SXSW 2016 Review: JOHNNY FRANK GARRETT'S LAST WORD, When Capital Punishment Is Not Enough
In October 1981, Sister Tadea Benz, a 76-year-old nun, was raped, strangled, beaten and stabbed to death. Johnny Frank Garrett, age 17 at the time the crimes were committed, was later convicted. He was executed in February 1992, one of more than 500 people who have been executed in the state of Texas since 1982.
His case was examined in the 2008 documentary The Last Word by Jesse Quackenbush, which argued for Garrett's innocence, and serves as the basis for a new fictional feature, Johnny Frank Garrett's Last Word, directed by Simon Rumley.
The film quickly introduces fictional elements. Adam Redman (Mike Doyle, The Invitation) finds himself the lone holdout on a jury that very much believes Garrett is guilty. Redman raises reasonable questions that are all shouted down in the jury room, and he soon acquiesces. Garrett is sentenced to death.
Ten years later, Garrett writes out a lengthy final statement in his jail cell, then spits out a vengeful diatribe against anyone who had anything to do with his conviction before he is executed. The execution reawakens guilty feelings for Redman, now married with a 10-year-old son. Those feelings are exacerbated when Redman learns from a news reporter that two women connected with Garrett's conviction -- a fellow juror and a former teacher -- have died in violent circumstances.
Redman begins experiencing nightmares and eventually comes to believe that Garrett has somehow placed a curse on those he held responsible for his unjust death. His wife Lara (Erin Cummings) is sympathetic to a point, though her loyalty is tested when Redman begins taking giant leaps. Is he losing his mind or is it really possible that Garrett is exacting his revenge from beyond the grave?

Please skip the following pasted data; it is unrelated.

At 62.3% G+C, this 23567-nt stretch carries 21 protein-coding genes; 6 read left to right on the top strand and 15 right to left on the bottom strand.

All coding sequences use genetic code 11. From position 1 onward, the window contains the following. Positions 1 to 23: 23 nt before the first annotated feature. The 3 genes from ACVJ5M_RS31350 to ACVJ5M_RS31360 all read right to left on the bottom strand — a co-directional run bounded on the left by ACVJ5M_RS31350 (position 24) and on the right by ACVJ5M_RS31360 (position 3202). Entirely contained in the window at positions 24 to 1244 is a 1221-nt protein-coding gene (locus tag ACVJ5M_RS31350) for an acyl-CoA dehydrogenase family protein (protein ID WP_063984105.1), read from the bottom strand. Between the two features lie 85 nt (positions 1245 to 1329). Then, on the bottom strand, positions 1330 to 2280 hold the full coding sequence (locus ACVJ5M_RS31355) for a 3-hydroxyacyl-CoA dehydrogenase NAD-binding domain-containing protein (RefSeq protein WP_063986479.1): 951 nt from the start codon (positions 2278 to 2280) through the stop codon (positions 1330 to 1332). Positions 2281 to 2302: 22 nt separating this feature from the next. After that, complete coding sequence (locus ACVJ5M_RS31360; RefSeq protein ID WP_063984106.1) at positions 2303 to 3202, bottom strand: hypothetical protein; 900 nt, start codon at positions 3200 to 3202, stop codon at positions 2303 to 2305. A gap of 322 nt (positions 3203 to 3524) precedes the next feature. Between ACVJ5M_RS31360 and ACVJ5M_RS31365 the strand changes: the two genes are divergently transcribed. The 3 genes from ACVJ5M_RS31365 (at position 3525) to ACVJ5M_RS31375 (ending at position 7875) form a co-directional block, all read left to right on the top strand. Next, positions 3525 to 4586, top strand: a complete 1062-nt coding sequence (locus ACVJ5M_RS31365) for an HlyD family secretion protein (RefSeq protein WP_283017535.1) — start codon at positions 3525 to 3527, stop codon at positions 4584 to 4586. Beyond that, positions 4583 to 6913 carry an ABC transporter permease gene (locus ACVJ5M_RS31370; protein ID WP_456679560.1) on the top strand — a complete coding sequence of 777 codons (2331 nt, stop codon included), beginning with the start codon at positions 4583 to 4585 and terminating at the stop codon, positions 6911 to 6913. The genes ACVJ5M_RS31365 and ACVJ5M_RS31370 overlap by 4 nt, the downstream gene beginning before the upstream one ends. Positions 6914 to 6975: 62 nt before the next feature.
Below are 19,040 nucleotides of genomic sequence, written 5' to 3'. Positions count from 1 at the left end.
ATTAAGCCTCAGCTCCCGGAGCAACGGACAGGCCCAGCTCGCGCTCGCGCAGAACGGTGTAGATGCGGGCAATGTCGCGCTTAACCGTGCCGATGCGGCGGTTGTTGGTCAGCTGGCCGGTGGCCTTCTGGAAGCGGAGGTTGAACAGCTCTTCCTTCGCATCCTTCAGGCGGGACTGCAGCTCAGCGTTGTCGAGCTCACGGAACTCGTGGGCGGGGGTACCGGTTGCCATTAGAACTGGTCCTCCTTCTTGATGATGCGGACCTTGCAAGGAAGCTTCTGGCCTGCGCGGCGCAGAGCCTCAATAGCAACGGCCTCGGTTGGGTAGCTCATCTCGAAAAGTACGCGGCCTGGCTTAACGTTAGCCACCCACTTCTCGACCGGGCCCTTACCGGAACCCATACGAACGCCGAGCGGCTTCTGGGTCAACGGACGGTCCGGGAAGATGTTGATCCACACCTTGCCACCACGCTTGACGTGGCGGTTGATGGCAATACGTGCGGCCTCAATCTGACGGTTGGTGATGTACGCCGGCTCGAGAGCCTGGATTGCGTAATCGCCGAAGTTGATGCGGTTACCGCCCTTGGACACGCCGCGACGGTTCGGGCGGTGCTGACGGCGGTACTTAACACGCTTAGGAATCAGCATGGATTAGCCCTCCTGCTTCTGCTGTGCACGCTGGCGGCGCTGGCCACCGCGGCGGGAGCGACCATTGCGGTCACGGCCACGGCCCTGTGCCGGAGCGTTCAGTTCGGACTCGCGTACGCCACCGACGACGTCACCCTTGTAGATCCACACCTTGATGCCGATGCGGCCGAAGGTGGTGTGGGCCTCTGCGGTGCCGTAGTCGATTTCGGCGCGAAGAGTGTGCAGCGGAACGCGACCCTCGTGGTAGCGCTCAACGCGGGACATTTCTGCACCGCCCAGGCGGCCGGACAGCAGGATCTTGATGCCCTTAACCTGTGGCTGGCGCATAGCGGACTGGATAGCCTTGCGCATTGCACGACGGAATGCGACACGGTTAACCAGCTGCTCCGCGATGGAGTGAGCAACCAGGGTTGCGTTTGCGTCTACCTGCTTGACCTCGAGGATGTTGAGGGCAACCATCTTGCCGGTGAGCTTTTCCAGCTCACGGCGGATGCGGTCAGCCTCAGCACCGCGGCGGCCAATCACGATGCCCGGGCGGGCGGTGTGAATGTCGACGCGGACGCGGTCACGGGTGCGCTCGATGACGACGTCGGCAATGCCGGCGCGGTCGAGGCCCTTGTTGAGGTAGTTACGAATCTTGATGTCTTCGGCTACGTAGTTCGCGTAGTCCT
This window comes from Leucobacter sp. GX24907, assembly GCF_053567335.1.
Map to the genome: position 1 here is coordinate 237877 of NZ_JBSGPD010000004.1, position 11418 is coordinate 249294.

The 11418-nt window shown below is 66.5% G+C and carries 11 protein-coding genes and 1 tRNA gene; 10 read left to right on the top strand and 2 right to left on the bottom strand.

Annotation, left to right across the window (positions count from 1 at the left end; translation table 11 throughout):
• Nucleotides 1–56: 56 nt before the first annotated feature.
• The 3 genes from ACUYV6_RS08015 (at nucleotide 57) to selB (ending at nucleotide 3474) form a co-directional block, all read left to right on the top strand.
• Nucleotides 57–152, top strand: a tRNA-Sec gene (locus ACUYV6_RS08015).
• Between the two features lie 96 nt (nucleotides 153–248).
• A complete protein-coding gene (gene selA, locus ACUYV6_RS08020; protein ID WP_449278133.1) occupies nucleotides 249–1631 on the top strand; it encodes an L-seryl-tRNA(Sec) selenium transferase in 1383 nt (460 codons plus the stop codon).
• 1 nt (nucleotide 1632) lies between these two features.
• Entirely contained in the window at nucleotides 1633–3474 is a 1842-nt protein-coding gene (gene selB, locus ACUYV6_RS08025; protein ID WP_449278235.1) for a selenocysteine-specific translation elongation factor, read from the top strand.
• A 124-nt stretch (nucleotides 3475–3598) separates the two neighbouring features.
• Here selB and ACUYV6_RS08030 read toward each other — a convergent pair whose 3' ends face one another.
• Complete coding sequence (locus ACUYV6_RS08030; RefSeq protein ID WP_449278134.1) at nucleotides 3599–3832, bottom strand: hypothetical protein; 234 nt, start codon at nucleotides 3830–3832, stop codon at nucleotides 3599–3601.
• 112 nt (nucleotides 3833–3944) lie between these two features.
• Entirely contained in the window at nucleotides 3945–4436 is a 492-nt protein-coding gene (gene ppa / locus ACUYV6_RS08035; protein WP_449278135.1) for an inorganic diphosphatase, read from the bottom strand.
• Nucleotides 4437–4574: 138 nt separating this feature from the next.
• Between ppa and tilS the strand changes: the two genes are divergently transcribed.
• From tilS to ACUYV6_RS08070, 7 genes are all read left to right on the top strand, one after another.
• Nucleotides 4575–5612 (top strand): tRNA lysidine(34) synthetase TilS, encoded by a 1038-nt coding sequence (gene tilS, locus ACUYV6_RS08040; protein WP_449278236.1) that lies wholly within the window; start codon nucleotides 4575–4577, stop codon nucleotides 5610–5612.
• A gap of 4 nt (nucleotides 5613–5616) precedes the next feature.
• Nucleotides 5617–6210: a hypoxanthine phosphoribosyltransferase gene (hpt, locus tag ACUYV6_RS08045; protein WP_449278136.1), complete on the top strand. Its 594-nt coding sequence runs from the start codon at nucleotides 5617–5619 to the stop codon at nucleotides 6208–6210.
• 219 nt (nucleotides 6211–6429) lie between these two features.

Rumley and his key collaborators from the past few years -- cinematographer Milton Kam and editor Rob Hall -- work very hard to inject suspense and thrills into the material that's been conjured up by screenwriters Ben Ketai and Marc Haimes (Ketai is credited for the story along with Tony Giglio). Simon Boswell's impressively dark musical score pulsates in a disturbing manner.
Yet the movie doesn't take flight easily into the realm of terror, remaining tethered to the possibility that deeply-felt injustices were committed. The seeming desire to be respectful to its real-life origins weighs the film down; it's as though it wants to be a full-blown horror movie, but doesn't want to offend anyone. That undercuts some of the tension that eventually develops. (It should be noted that the film does not shy away entirely from bloody and violent imagery.)
In his past films, including The Living and the Dead and Red White & Blue, Rumley has demonstrated a deft ability to create distinctive -- and very creepy -- environments for his characters. That's again evident here, though it's undercut because Redman and his family are defined in more stereotypical terms and, when the madness kicks in, it's not as unexpectedly demented as it was in his earlier features.
Still, Johnny Frank Garrett's Last Word delivers a consistent, unsettling tone throughout, finishes strong and carries its anti-capital punishment message pretty well. It's an unusual mixture that doesn't always work, but it means well.
The film had its world premiere at SXSW tonight. It plays twice more during the festival.